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Zavvi’s Champions League error shows value of good competition terms and conditions

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Kerry Southworth, solicitor in Harrison Drury’s corporate and commercial team, looks at the recent Zavvi error and the need for good competition terms and conditions.

While many football fans will have been buoyed by Liverpool and Tottenham’s recent successes in reaching the UEFA Champions League final in Madrid, one business was left rather deflated from an ill-timed football competition error.

Zavvi, an online retailer specialising in collectibles, had recently launched a competition in partnership with Mastercard, offering two tickets for the Champions League final, as well as travel and accommodation.

Customers wishing to enter the competition were required to make a purchase at zavvi.com using their Mastercard between 23rd April 2019 to 6th May 2019 and enter their email address on the competition landing page.

What’s happened and what was the response?

Instead of only its chosen competition winner being notified, many customers (and in some case former customers) of Zavvi were reporting to have received messages from Zavvi that they had won the prize, for reasons Zavvi has put down to “human error”. This led to many people believing they had won the coveted prize.

Many of those individuals who received the notification have expressed their dissatisfaction with some asking on social media for recompense for the emotional damage this has done to them.

While it is unclear whether any of these requests will become formal claims against the company, Zavvi will undoubtedly be looking to its competition terms and conditions for its legal obligations.

Competitions, particularly those that go wrong, tend to generate a lot of negative publicity, and it is important that businesses have robust terms and conditions to assist them in the event of any issues.

What could Zavvi’s liability be?

In Zavvi’s case, we would expect close attention would be being paid to the limitation of liability clause in its competition terms and conditions. Unless “human error” or some other form of administrative problems were referred to in the limitation clause, it is unlikely that Zavvi will be able to rely on that clause to waive its responsibility for its error.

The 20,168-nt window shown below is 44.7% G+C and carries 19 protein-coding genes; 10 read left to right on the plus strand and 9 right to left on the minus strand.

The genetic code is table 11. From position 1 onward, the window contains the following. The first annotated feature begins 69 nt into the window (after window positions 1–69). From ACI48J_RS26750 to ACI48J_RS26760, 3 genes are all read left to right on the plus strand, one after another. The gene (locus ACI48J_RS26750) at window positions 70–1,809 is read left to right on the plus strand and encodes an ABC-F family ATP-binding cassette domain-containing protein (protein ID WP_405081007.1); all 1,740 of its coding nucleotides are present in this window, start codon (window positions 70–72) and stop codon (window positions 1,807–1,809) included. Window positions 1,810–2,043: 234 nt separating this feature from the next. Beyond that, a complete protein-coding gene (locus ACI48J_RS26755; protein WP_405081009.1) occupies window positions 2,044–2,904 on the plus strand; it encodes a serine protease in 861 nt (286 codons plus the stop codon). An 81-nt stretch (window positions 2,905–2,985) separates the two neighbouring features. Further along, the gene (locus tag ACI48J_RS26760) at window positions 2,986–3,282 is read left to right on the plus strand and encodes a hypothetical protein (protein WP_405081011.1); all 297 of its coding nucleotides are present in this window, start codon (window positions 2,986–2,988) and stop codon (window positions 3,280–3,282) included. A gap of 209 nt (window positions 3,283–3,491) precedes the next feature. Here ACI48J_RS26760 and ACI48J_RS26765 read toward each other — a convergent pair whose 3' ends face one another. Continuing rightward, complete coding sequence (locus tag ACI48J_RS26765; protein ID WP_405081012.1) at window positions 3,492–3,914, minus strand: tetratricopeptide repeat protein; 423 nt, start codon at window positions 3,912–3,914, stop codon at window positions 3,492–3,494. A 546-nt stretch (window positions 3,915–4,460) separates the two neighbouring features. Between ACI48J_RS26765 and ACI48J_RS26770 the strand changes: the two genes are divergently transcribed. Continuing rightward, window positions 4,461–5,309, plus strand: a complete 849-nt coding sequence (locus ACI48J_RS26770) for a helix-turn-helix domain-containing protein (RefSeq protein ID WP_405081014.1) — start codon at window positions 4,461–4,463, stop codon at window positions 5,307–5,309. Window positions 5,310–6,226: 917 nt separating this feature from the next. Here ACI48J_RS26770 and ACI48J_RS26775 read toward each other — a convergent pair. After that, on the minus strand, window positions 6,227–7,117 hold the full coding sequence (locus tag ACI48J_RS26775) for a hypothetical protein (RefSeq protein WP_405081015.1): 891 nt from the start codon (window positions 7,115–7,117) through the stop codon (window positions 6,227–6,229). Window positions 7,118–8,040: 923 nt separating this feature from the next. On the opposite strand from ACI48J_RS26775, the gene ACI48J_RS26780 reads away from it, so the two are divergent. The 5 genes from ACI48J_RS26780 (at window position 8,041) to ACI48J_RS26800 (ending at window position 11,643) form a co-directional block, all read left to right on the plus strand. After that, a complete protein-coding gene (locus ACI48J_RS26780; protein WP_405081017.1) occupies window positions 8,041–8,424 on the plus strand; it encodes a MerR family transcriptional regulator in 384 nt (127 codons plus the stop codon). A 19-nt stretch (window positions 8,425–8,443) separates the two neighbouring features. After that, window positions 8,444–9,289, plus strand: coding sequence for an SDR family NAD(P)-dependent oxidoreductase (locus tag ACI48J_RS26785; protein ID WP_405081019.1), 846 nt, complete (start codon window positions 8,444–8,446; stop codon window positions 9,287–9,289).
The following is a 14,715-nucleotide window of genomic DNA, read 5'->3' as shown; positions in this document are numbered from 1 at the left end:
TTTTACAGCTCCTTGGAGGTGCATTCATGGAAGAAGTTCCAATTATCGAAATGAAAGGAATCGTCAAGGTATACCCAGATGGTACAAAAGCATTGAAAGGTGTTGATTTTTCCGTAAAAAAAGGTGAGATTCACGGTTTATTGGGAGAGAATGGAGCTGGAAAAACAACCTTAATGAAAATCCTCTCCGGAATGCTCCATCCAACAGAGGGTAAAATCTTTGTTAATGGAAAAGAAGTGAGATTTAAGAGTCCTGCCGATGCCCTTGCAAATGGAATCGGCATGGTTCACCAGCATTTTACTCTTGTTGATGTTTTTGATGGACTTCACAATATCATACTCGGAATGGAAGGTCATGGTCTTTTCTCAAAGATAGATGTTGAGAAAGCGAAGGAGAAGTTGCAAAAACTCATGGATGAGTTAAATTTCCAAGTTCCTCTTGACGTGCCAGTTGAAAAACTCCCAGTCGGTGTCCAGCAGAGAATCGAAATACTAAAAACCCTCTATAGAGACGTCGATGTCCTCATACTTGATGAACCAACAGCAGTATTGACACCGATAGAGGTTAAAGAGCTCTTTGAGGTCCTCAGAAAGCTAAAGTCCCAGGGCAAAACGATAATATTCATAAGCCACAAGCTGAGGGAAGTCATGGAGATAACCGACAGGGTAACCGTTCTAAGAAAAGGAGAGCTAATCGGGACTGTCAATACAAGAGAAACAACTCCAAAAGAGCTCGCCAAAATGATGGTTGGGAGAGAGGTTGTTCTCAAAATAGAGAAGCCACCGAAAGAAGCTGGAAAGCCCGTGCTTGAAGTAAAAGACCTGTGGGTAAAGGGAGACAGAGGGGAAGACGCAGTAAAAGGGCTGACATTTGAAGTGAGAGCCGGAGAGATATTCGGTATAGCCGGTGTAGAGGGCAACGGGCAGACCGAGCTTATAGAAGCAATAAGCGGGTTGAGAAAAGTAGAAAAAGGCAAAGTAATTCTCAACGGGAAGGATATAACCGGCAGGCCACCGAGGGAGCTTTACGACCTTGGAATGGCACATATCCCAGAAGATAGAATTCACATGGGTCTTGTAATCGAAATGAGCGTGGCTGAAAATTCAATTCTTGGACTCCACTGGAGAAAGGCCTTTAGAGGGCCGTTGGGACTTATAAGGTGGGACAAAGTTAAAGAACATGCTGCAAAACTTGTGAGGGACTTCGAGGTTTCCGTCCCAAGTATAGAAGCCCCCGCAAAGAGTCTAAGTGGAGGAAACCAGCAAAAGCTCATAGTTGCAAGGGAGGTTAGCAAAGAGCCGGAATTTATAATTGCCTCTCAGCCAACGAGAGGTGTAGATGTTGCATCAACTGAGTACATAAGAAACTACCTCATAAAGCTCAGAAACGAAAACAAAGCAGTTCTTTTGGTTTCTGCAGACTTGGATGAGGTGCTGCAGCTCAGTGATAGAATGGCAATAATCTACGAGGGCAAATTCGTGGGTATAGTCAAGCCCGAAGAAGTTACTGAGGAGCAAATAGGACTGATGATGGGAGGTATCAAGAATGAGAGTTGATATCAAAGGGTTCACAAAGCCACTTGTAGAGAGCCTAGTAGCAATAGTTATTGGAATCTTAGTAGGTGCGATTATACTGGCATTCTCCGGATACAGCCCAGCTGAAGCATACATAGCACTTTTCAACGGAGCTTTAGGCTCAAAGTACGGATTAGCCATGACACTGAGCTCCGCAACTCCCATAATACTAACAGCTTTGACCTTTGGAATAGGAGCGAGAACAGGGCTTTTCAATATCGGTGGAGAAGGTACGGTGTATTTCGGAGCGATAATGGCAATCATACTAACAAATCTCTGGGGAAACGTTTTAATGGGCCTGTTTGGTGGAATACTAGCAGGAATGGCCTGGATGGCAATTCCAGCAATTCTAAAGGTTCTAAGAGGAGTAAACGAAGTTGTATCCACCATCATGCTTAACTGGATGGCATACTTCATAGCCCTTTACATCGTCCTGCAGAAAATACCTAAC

That said, there are a number of statutory tests of reasonableness and fairness in contract law and it is unlikely that any legal proceedings based on this error will be successful.

However, this may not be enough to detract the many disgruntled individuals from seeking legal redress and Zavvi may still find itself having to argue it is not liable for any damages or specific performance in connection with the error.

What are the lessons for other businesses when creating competition terms and conditions?

For any business, this is where a carefully drafted set of terms and conditions can provide clarity to all parties about the limitations on the company’s liability and rights of the customer. 

It is therefore incredibly important that when setting up a competition, businesses need to be savvy and seek appropriate legal advice to protect themselves.

While not every possible accidental outcome can be foreseeable, it is important to carefully draft terms and conditions to allow for administrative and human errors to be included in limitation of liability clauses.

To speak to us about your business terms and conditions, or devising competition terms and conditions, contact Kerry Southworth on 01772 258321.


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